However, the Go version of the Android app can be considered a botch since is a Progressive Web Application (PWA) that requires a web browser to function (it uses the one that is established by default), so we find ourselves with three drawbacks:

  • First, that webapps are not usually characterized by performance, something that conflicts with the purpose of offering something optimal for devices with few hardware resources.
  • Second, that no offline modeso it is limited in areas where there is no quality Internet connection, which is what usually happens in developing areas.
  • Third, no real-time location sharing support.

Despite its drawbacks, the Go version of Google Maps can deliver when it comes to guiding the user on their trips.


Contrary to what happens with Maps, the Go version of Gmail does show quality compared to the standard one, which usually comes pre-installed on the vast majority of Android mobile devices available on the market.

Gmail Go is an application that, despite occupying less and being optimized for devices that do not have too many resources, it incorporates a large percentage of all the features of its standard counterpartincluding support for multiple accounts, notifications, swipe gesture support, and launcher shortcuts.

An application that for many is essential considering how popular Gmail is and whose presumed minor version has little to envy the major. What is needed to start using Gmail Go if it is possible to have access to it?

Gallery Go

The name can mislead a bit, but in reality it is the reduced version of Google Photos. Here we find a simple application that, compared to its standard version, does not offer the possibility of backing up in the cloud, but it does facilitate access and viewing of the images and videos that are stored on the device.

Gallery Go counts among its possibilities with automatic organization of photos to group them by people, selfies, nature, animals, documents, videos and movies; helps organize and find specific photos; has compatibility with folders and SD cards; in addition to making available simple tools for photo editing with the aim of easily improving the photographs taken with the mobile device (or that have been transferred by some means).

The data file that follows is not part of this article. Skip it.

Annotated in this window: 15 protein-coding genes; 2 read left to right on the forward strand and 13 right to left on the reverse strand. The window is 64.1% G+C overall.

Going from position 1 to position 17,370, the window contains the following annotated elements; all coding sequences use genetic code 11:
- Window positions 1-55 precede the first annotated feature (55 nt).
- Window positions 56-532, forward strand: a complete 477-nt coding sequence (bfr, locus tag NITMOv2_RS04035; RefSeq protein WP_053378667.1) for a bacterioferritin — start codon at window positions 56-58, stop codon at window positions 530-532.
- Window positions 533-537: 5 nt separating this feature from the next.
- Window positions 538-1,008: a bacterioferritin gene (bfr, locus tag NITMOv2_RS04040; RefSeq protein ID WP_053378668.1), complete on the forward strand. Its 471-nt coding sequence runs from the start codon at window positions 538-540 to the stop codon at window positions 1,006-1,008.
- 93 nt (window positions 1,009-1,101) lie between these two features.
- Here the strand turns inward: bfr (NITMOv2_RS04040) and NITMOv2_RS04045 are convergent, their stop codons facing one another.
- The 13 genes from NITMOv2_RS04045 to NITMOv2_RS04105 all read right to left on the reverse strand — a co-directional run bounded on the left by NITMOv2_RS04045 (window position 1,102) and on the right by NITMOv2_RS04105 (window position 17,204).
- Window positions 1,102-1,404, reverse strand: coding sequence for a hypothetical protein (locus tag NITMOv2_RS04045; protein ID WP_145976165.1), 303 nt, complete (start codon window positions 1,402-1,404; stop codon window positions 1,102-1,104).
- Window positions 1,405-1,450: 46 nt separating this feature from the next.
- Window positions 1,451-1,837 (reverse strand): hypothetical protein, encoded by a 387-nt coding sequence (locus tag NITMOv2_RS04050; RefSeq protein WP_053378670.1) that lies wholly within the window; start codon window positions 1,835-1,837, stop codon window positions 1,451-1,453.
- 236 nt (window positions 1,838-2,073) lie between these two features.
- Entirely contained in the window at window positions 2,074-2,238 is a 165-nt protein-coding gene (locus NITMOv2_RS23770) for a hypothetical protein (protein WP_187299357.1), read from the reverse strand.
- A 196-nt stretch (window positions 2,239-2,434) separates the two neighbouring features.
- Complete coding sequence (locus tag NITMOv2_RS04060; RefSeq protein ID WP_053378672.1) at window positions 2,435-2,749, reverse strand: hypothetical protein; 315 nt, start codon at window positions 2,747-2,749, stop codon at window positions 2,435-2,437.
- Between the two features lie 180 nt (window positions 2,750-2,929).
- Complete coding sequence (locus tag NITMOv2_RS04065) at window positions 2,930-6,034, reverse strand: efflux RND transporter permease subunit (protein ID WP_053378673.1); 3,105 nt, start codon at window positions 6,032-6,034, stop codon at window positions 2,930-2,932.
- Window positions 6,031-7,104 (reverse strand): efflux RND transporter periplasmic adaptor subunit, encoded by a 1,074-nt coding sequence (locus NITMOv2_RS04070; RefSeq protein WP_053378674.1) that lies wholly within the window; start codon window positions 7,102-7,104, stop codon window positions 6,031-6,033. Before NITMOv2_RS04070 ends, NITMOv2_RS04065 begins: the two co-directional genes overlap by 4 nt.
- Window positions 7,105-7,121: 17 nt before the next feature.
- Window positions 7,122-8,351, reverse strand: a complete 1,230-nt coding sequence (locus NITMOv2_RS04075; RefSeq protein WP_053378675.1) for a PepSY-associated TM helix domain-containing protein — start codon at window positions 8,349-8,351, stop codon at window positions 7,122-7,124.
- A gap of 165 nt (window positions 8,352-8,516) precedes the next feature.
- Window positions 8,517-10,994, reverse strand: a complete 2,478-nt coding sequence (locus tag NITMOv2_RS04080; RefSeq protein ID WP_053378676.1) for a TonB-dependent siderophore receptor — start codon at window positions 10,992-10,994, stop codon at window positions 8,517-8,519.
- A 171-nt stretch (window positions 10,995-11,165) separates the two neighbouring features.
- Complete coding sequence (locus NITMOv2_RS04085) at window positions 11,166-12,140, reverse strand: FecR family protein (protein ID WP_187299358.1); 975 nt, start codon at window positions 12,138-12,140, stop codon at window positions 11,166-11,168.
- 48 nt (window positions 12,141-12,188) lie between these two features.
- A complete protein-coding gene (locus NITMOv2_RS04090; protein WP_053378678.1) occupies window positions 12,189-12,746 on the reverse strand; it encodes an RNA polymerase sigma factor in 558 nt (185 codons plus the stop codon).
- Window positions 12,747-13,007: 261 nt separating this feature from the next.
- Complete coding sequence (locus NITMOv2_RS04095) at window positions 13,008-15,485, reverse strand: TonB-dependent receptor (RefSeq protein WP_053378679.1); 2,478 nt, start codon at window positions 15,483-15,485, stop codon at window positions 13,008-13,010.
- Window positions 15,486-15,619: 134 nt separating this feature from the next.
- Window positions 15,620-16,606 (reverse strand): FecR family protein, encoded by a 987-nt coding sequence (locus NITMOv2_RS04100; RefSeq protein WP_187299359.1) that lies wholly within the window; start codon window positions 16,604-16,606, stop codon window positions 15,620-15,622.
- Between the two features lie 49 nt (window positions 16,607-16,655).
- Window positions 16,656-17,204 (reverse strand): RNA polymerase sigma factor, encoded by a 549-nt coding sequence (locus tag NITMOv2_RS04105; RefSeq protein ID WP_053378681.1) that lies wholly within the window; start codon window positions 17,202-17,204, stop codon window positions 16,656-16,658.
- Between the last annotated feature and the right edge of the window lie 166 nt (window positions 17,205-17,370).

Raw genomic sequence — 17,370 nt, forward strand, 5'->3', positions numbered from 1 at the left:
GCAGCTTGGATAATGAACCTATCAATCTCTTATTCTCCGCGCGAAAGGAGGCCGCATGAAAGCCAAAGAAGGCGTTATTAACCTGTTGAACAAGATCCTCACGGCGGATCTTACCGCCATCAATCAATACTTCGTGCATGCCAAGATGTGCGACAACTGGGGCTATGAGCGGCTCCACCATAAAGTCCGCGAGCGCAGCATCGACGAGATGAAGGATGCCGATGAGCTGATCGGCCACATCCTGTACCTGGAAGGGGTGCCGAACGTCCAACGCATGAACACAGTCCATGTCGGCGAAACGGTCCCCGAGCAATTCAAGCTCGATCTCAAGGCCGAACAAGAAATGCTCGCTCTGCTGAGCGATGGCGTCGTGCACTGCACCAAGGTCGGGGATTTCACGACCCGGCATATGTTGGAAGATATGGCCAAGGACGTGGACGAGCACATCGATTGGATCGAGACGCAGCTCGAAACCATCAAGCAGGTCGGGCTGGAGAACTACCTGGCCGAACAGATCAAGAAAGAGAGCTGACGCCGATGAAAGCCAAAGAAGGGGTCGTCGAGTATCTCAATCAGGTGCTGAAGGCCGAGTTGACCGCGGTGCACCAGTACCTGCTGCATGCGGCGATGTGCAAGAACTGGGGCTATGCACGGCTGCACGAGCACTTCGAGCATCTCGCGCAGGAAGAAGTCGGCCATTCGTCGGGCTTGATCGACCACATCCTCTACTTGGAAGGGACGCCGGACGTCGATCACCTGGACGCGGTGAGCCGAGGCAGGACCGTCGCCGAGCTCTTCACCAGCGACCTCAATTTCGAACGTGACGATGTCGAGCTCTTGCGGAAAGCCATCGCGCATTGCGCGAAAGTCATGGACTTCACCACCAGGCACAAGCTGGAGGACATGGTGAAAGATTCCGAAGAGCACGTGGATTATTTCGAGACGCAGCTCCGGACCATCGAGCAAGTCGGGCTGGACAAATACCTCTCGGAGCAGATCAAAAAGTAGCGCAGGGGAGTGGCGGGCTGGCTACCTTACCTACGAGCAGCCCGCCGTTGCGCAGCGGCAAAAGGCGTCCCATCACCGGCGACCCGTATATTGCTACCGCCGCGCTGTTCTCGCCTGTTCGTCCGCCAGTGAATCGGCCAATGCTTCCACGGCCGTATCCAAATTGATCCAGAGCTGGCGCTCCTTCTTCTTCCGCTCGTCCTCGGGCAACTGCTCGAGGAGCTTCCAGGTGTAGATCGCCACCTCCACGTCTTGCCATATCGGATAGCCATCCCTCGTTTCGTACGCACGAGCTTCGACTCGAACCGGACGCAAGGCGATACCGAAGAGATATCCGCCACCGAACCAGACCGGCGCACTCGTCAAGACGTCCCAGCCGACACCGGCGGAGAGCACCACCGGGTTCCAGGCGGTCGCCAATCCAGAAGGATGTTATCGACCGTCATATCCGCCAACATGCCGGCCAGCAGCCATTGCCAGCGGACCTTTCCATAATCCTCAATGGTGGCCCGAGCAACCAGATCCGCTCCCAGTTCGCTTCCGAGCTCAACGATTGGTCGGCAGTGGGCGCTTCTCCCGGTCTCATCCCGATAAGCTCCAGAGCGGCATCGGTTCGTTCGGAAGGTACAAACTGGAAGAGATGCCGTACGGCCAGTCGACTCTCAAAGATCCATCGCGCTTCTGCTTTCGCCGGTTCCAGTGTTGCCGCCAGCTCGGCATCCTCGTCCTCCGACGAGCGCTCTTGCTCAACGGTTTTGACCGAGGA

Google AssistantGo

And we close the list with the company’s personal digital assistant. These types of applications do not live the boom of a few years ago, but it is undeniable that they have been consolidated among us.

Google Assistant Go allows the user to make requests and questions by voice, but although at first it may seem that it is the same as the standard version, the reality is that it has some limitations, such as the fact that only be able to understand English and does not support home devices or actionsso it cannot interact with third-party applications. It also does not allow you to use the keyboard to enter actionsso the user is forced to speak English.

Apparently porting something like Assistant to work properly on very low-end devices is a task that can’t be done for now (or Google doesn’t know how to do), so for now all there is is the limited Go version.

Android Go, a platform whose days are numbered?

As we can see, the Android Go platform has some interesting applications that could very well replace its older versions, especially seeing the drift that the software industry has had in recent years, in which applications have tended to gain a lot of size to contribute between little or nothing to users compared to what was years ago.

Nevertheless, Google has begun to maneuver to possibly put an end to it in the not too distant future if we see that it has recently set an end-of-cycle date for the version of the YouTube application for Go (hence why we haven’t mentioned it on this list). Mobile phones are gaining power and that means that the modest ones are slowly gaining enough power to be able to run the standard version of the Android platform instead of a reduced one.

It is one because, leaving aside the fact that not all applications comply with the minimum that could be required of them, they do show that the hardware that we currently have in our hands could be better used instead of delegating optimization to its raw power.